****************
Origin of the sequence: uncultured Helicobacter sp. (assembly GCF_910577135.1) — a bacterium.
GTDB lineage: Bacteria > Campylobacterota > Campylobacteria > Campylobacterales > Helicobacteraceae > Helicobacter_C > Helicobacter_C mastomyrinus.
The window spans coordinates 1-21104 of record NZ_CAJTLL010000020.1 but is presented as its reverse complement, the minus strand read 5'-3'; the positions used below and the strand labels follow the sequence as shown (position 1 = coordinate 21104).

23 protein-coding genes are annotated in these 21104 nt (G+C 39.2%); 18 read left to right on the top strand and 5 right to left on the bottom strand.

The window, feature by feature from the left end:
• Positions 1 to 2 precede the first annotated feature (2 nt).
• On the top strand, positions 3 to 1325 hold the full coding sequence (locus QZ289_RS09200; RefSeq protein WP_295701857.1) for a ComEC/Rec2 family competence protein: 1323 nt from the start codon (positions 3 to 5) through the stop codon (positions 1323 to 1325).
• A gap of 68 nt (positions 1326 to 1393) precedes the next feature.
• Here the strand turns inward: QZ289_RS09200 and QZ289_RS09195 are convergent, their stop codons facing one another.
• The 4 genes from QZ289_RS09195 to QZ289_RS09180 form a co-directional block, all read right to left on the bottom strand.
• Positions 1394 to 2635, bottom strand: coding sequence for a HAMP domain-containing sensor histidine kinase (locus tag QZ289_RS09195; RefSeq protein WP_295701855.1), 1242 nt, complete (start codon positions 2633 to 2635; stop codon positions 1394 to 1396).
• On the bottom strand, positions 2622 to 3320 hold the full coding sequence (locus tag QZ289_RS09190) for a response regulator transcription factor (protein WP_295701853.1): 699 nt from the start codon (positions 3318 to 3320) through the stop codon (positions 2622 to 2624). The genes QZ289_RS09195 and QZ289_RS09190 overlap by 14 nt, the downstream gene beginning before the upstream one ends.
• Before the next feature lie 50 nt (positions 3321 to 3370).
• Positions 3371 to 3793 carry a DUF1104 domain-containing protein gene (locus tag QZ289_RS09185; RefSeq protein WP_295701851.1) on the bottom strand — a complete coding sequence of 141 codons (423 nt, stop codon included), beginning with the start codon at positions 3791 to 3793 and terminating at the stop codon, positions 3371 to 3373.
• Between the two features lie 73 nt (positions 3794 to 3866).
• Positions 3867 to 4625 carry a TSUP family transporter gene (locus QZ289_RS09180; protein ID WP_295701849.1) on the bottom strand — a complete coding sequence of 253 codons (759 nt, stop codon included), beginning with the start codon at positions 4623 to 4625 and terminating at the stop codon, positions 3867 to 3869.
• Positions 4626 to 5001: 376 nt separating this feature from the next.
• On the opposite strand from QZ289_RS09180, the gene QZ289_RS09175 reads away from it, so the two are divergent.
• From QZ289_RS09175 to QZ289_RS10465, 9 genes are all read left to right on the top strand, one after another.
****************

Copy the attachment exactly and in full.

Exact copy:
Origin of the sequence: uncultured Helicobacter sp. (assembly GCF_910577135.1) — a bacterium.
GTDB lineage: Bacteria > Campylobacterota > Campylobacteria > Campylobacterales > Helicobacteraceae > Helicobacter_C > Helicobacter_C mastomyrinus.
The window spans coordinates 1-21104 of record NZ_CAJTLL010000020.1 but is presented as its reverse complement, the minus strand read 5'-3'; the positions used below and the strand labels follow the sequence as shown (position 1 = coordinate 21104).

23 protein-coding genes are annotated in these 21104 nt (G+C 39.2%); 18 read left to right on the top strand and 5 right to left on the bottom strand.

The window, feature by feature from the left end:
• Positions 1 to 2 precede the first annotated feature (2 nt).
• On the top strand, positions 3 to 1325 hold the full coding sequence (locus QZ289_RS09200; RefSeq protein WP_295701857.1) for a ComEC/Rec2 family competence protein: 1323 nt from the start codon (positions 3 to 5) through the stop codon (positions 1323 to 1325).
• A gap of 68 nt (positions 1326 to 1393) precedes the next feature.
• Here the strand turns inward: QZ289_RS09200 and QZ289_RS09195 are convergent, their stop codons facing one another.
• The 4 genes from QZ289_RS09195 to QZ289_RS09180 form a co-directional block, all read right to left on the bottom strand.
• Positions 1394 to 2635, bottom strand: coding sequence for a HAMP domain-containing sensor histidine kinase (locus tag QZ289_RS09195; RefSeq protein WP_295701855.1), 1242 nt, complete (start codon positions 2633 to 2635; stop codon positions 1394 to 1396).
• On the bottom strand, positions 2622 to 3320 hold the full coding sequence (locus tag QZ289_RS09190) for a response regulator transcription factor (protein WP_295701853.1): 699 nt from the start codon (positions 3318 to 3320) through the stop codon (positions 2622 to 2624). The genes QZ289_RS09195 and QZ289_RS09190 overlap by 14 nt, the downstream gene beginning before the upstream one ends.
• Before the next feature lie 50 nt (positions 3321 to 3370).
• Positions 3371 to 3793 carry a DUF1104 domain-containing protein gene (locus tag QZ289_RS09185; RefSeq protein WP_295701851.1) on the bottom strand — a complete coding sequence of 141 codons (423 nt, stop codon included), beginning with the start codon at positions 3791 to 3793 and terminating at the stop codon, positions 3371 to 3373.
• Between the two features lie 73 nt (positions 3794 to 3866).
• Positions 3867 to 4625 carry a TSUP family transporter gene (locus QZ289_RS09180; protein ID WP_295701849.1) on the bottom strand — a complete coding sequence of 253 codons (759 nt, stop codon included), beginning with the start codon at positions 4623 to 4625 and terminating at the stop codon, positions 3867 to 3869.
• Positions 4626 to 5001: 376 nt separating this feature from the next.
• On the opposite strand from QZ289_RS09180, the gene QZ289_RS09175 reads away from it, so the two are divergent.
• From QZ289_RS09175 to QZ289_RS10465, 9 genes are all read left to right on the top strand, one after another.